[Tutor] function overloading

Corran Webster cwebster@nevada.edu
Mon, 3 Apr 2000 15:41:04 -0700

At 5:52 PM -0400 3/4/00, D-Man wrote:
> I would like to know if Python has a few features that I like to use in
> C++, function and operator overloading.  Does python even allow
> operators to be defined for classes?

Yes, there is pretty extensive support for overloading of operators via the
double-underscored special methods, such as __add__ and __init__.  See
Section 3.3 of the Python Reference Manual for descriptions of the special
methods which are recognised by Python.

A trivial example:

class Foo:
  def __init__(self, value):
    self.value = value
  def __add__(self, other):
    return Foo(self.value + other.value)

a = Foo(5)
b = Foo(3)
c = a+b # c gets assigned Foo(8)
print c.value # prints 8

The behaviour of overloaded functions/methods (if I remember my C++
terminology correctly) are best implemented in Python using default
arguments, or by explicitly looking at the types of the arguments passed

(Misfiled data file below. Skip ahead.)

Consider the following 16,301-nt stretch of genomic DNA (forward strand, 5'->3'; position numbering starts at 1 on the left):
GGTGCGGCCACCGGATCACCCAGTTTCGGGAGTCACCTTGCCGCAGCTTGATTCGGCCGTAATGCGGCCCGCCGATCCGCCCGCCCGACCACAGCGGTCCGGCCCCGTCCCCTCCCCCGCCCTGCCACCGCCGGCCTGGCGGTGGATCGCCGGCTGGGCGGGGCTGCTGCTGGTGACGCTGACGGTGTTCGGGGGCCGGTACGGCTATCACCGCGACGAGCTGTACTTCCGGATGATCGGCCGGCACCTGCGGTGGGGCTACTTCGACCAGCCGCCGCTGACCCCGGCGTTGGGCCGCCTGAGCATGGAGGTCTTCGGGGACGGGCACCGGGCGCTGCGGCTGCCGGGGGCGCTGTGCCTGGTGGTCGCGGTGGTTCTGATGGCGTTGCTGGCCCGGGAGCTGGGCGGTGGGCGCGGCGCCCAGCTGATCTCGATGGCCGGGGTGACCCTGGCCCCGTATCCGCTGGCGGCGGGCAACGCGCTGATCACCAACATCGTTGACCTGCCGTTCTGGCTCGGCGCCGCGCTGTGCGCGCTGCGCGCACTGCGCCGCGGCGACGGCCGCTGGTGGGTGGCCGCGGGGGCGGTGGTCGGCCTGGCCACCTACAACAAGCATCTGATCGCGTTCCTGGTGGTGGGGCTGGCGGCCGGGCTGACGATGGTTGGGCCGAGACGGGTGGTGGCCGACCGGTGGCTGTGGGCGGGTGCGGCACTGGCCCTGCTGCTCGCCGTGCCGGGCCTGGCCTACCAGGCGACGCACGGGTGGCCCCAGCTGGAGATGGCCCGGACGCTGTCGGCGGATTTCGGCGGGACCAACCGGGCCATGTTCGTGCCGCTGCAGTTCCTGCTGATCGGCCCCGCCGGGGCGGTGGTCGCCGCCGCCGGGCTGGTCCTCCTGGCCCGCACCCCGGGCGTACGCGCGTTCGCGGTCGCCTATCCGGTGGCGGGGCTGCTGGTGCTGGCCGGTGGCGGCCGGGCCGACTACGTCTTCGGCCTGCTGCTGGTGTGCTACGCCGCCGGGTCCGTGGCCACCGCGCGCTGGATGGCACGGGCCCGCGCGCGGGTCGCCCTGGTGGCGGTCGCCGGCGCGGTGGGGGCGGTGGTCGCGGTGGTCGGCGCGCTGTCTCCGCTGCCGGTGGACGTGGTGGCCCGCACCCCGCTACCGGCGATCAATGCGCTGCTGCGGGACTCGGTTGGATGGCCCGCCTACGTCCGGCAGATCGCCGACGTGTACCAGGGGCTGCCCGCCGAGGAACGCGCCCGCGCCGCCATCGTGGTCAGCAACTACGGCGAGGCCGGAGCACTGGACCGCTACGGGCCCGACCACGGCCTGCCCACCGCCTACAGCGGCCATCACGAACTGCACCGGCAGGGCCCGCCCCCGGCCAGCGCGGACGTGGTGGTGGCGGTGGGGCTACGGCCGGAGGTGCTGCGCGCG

into the function.

> I want to be able to specify both a default constructor for a class and
> a constructor that takes initial values of state as arguments.

This is best done via default arguments to the __init__ method:

class Foo:
   def __init__(self, bar = 0):
     self.bar = bar

   def printbar(self):
     print self.bar

x = Foo()
x.printbar() # prints 0

y = Foo("Spam")
y.printbar() # prints "Spam"

If you want a mutable argument as a default (such as a list or dictionary),
do not use this:

class Foo:
  def __init__(self, bar = []):

use something like this instead:

class Foo:
  def __init__(self, bar = None):
    if bar == None:
      bar = []

Once you get a better feel for how Python does things, this will make sense.